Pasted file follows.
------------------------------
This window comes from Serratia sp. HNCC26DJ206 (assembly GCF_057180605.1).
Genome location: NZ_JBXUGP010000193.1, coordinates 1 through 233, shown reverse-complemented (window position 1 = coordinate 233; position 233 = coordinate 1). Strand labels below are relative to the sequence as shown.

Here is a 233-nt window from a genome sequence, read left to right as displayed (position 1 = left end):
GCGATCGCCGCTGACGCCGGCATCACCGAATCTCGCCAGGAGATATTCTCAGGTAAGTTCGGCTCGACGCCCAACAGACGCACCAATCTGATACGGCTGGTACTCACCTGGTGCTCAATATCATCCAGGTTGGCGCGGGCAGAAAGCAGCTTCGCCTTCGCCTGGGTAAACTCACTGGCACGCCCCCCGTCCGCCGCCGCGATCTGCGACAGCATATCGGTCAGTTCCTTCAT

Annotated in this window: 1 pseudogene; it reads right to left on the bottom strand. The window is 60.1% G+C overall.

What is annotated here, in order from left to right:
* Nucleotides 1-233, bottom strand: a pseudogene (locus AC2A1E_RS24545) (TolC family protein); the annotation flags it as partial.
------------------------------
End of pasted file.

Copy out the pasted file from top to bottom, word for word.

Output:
This window comes from Serratia sp. HNCC26DJ206 (assembly GCF_057180605.1).
Genome location: NZ_JBXUGP010000193.1, coordinates 1 through 233, shown reverse-complemented (window position 1 = coordinate 233; position 233 = coordinate 1). Strand labels below are relative to the sequence as shown.

Here is a 233-nt window from a genome sequence, read left to right as displayed (position 1 = left end):
GCGATCGCCGCTGACGCCGGCATCACCGAATCTCGCCAGGAGATATTCTCAGGTAAGTTCGGCTCGACGCCCAACAGACGCACCAATCTGATACGGCTGGTACTCACCTGGTGCTCAATATCATCCAGGTTGGCGCGGGCAGAAAGCAGCTTCGCCTTCGCCTGGGTAAACTCACTGGCACGCCCCCCGTCCGCCGCCGCGATCTGCGACAGCATATCGGTCAGTTCCTTCAT

Annotated in this window: 1 pseudogene; it reads right to left on the bottom strand. The window is 60.1% G+C overall.

What is annotated here, in order from left to right:
* Nucleotides 1-233, bottom strand: a pseudogene (locus AC2A1E_RS24545) (TolC family protein); the annotation flags it as partial.